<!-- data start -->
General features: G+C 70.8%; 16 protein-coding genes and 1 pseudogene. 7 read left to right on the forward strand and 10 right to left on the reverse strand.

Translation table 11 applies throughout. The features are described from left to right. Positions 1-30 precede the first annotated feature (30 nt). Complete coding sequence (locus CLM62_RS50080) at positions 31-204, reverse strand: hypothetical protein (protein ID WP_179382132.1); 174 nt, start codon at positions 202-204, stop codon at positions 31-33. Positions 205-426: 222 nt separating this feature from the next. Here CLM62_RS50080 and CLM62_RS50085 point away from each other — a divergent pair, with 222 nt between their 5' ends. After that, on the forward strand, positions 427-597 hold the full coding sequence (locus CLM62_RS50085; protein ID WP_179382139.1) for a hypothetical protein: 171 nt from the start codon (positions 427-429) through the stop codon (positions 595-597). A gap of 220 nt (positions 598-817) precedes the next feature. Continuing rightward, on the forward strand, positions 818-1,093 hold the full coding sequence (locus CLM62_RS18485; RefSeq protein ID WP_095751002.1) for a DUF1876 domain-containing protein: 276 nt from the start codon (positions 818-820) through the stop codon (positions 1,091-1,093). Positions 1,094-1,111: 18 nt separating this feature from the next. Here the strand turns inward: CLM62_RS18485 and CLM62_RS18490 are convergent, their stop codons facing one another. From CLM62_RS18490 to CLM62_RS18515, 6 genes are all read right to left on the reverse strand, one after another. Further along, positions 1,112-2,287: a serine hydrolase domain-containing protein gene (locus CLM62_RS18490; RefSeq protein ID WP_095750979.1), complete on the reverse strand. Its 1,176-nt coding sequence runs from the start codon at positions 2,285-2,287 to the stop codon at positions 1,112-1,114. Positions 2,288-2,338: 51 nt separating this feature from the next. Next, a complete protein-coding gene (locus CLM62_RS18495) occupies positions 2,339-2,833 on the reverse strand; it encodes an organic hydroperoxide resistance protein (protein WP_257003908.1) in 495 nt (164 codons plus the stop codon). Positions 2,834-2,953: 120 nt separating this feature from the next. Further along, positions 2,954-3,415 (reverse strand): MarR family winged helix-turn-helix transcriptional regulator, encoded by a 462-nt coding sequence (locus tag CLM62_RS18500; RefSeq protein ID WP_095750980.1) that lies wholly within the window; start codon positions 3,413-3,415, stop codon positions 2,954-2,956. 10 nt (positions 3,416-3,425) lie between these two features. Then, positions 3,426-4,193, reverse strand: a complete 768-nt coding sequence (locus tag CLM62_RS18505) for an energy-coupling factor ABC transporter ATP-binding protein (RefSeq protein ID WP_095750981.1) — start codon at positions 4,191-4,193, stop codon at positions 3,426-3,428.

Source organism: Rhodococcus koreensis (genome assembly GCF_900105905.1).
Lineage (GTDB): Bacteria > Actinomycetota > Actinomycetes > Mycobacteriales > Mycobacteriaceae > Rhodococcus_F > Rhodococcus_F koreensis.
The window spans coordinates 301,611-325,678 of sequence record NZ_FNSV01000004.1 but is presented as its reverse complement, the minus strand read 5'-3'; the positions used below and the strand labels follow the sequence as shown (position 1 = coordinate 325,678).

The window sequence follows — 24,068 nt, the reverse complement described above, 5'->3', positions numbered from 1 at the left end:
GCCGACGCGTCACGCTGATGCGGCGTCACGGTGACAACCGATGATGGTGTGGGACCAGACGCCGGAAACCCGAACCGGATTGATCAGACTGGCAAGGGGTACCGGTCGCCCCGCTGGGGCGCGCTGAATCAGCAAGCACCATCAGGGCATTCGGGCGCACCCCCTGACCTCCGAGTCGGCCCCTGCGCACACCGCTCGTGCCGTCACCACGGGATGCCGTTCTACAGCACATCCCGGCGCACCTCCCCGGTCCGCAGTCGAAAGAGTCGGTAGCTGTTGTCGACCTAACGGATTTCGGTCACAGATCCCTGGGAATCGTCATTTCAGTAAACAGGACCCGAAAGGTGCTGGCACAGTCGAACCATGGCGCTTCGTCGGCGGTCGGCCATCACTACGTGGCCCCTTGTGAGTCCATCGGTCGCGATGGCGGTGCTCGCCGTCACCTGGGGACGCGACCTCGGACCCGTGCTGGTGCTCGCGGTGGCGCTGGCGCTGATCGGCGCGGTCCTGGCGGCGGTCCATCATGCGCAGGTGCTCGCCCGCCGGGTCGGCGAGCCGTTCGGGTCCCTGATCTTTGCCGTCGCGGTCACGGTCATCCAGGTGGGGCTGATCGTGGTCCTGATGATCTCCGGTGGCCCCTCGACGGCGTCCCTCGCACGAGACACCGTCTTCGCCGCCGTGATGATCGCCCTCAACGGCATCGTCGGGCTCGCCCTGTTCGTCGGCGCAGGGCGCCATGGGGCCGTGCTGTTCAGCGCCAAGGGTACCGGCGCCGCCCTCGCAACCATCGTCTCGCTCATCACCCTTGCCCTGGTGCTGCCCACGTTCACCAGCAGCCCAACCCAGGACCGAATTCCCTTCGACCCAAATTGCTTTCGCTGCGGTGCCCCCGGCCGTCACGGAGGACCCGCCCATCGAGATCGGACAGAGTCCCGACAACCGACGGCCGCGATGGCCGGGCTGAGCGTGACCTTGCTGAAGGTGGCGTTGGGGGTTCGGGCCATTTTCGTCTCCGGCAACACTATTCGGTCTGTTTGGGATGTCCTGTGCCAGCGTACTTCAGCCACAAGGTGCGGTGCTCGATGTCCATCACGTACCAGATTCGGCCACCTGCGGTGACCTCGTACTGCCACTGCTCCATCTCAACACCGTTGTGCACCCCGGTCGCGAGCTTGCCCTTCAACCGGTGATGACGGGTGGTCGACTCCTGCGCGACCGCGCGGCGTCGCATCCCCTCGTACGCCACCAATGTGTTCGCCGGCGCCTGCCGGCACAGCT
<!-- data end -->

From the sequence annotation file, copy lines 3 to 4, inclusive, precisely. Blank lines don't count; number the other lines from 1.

Source organism: Rhodococcus koreensis (genome assembly GCF_900105905.1).
Lineage (GTDB): Bacteria > Actinomycetota > Actinomycetes > Mycobacteriales > Mycobacteriaceae > Rhodococcus_F > Rhodococcus_F koreensis.